All season the Providence College Friars have been looking for that third person to step up to help stars Kris Dunn and Ben Bentil. “The Friars can only go so far with just Dunn and Bentil”– that has been the prevailing wisdom all year.
On Thursday night, in the Friars’ opening game of the NCAA Tournament (the NCAA wants to call it the second round, but, really, it is the first round), sophomore Rodney Bullock took the baton and ran with it. In fact, he did more than just run with the baton. He passed Dunn and Bentil, and stole the spotlight from the two stars.
Bullock has played soft most of the season. He has been tentative and passed up open shots at times. He has missed easy layups. He has been pushed around on rebound attempts. Not Thursday night.
While Dunn and Bentil were connecting on only 12 of their 34 shot attempts (35%), Bullock was an efficient 6-for-11 (55%) from the field. No shot was bigger than his last one.
The Friars trailed the USC Trojans by one point in the closing seconds of the game. When Kris Dunn missed a desperation fade away in the lane with five seconds left, all seemed lost. USC was unable to control the rebound, however. The Friars had one last chance. With the season on the line, surely they were going to look for Dunn or Bentil for the final shot. That was USC’s thought process as well.
“I was supposed to curl off of Kris, and both of the defenders went with Kris,” Bullock said. “I was wide open under the basket.”
Freshman Drew Edwards stood on the endline, just to the right of his own basket. As he held the ball, waiting to inbound it, Edwards waited patiently for all the congestion and traffic under the basket to clear out. After Dunn and Bentil flashed through the lane and out to the perimeter, Bullock found himself all alone under the basket. Edwards fed him a two-handed bounce chest pass and Bullock made the easy layup– not a given for Bullock. Give the freshman Edwards credit for his patience and a solid pass under the circumstances.
The win — and the way they won — automatically goes into the annals of Providence College basketball history. The victory was the first one for Providence in the NCAA tournament since 1997 and the Austin Croshere days.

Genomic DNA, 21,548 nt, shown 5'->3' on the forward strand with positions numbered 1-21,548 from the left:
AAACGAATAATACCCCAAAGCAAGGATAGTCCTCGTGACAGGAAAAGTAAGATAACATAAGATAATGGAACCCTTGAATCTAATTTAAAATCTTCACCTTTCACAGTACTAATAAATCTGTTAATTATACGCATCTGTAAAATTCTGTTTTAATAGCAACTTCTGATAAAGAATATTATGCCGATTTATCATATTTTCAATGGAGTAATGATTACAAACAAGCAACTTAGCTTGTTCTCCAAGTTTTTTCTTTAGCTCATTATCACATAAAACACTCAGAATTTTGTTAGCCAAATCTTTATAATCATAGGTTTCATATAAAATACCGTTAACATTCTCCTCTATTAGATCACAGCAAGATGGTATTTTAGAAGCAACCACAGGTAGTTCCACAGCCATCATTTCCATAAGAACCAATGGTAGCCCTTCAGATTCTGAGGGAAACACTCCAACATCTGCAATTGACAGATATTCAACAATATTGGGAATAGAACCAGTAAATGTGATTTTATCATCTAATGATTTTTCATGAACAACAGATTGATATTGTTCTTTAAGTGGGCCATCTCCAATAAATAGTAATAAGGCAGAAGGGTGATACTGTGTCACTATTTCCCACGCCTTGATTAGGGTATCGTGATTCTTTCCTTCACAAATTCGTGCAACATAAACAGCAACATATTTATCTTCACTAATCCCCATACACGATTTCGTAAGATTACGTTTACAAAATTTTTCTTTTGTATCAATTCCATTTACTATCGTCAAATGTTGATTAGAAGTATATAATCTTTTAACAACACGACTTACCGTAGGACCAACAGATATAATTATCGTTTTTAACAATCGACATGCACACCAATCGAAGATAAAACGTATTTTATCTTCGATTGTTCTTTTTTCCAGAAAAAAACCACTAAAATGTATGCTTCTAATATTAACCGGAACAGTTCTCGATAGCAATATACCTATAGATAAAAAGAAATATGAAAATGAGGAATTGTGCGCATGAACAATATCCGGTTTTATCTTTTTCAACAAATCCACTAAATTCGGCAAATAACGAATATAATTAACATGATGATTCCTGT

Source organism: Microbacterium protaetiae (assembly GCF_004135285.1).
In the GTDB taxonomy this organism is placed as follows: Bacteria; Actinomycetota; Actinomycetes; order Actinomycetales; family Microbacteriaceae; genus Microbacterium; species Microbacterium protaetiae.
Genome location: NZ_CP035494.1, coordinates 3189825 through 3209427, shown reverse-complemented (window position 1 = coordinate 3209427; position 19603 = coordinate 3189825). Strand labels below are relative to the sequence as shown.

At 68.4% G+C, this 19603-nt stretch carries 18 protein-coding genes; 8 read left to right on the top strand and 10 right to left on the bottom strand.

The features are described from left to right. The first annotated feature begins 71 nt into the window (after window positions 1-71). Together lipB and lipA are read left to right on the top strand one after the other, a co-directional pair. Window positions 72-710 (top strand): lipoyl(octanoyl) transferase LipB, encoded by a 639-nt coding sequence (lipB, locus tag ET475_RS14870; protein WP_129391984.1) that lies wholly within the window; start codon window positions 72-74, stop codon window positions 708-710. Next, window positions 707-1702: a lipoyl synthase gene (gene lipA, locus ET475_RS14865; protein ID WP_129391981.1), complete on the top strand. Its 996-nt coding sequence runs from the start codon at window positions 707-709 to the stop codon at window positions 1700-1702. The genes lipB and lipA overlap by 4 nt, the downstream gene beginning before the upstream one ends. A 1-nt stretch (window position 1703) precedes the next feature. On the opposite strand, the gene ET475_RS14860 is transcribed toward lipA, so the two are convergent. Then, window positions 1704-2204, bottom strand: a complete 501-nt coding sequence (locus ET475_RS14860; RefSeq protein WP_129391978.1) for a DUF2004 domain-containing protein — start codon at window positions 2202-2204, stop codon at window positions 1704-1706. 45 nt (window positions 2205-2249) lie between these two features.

The win is the next step for Ed Cooley and his program. In his fifth season as head coach of the Friars, Cooley has led the team to three consecutive twenty-win seasons. The team has made the NCAA Tournament each of those three years. Two years ago, his team won the Big East tournament. What has been missing is a win in the NCAA tournament.
Now that the Friars have leaped that mental hurdle, it will be interesting to see how they respond in the next round against North Carolina. The Friars beat USC without their best two players playing anywhere near their best game.
Bentil was roughed up down low. Especially towards the end of the game, the officials swallowed their whistles as Bentil appeared to be hacked on several shot attempts under the basket. It is a testament to how good Bentil is that he still finished with 19 points and 9 rebounds on an “off night.”
Kris Dunn was in constant foul trouble. Same thing happened to him against Dayton in the NCAA Tournament last year. However, Dunn came up with some big shots late in the game. Dunn finished with 16 points, 4 rebounds, and 4 assists in 27 minutes. Both Bentil and Dunn played the full forty minutes.
USC led by as much as seven points with under eight minutes to go. They missed golden opportunities to put the Friars away. They missed dunks. They missed front end of one-and-ones (two in the final minute of the game). They turned the ball over. It would not be unreasonable to call it a “choke job” by USC, but the Friars did make some big shots.
With 8:51 left in the game and PC down by six, Dunn hit a three-pointer. With Providence trailing by seven with 7:14 left, sophomore Kyron Cartwright hit a three-pointer. With the Friars down by five with under three minutes to go, Dunn fed Bentil for a dunk and then made a deep three-pointer to tie the game.
Providence next plays North Carolina on Saturday at 9:40 p.m. from Raleigh, North Carolina in what will feel like a home game for the Tar Heels. Where have the Friars seen this before? See Dayton last year. The Friars will hope for a different result.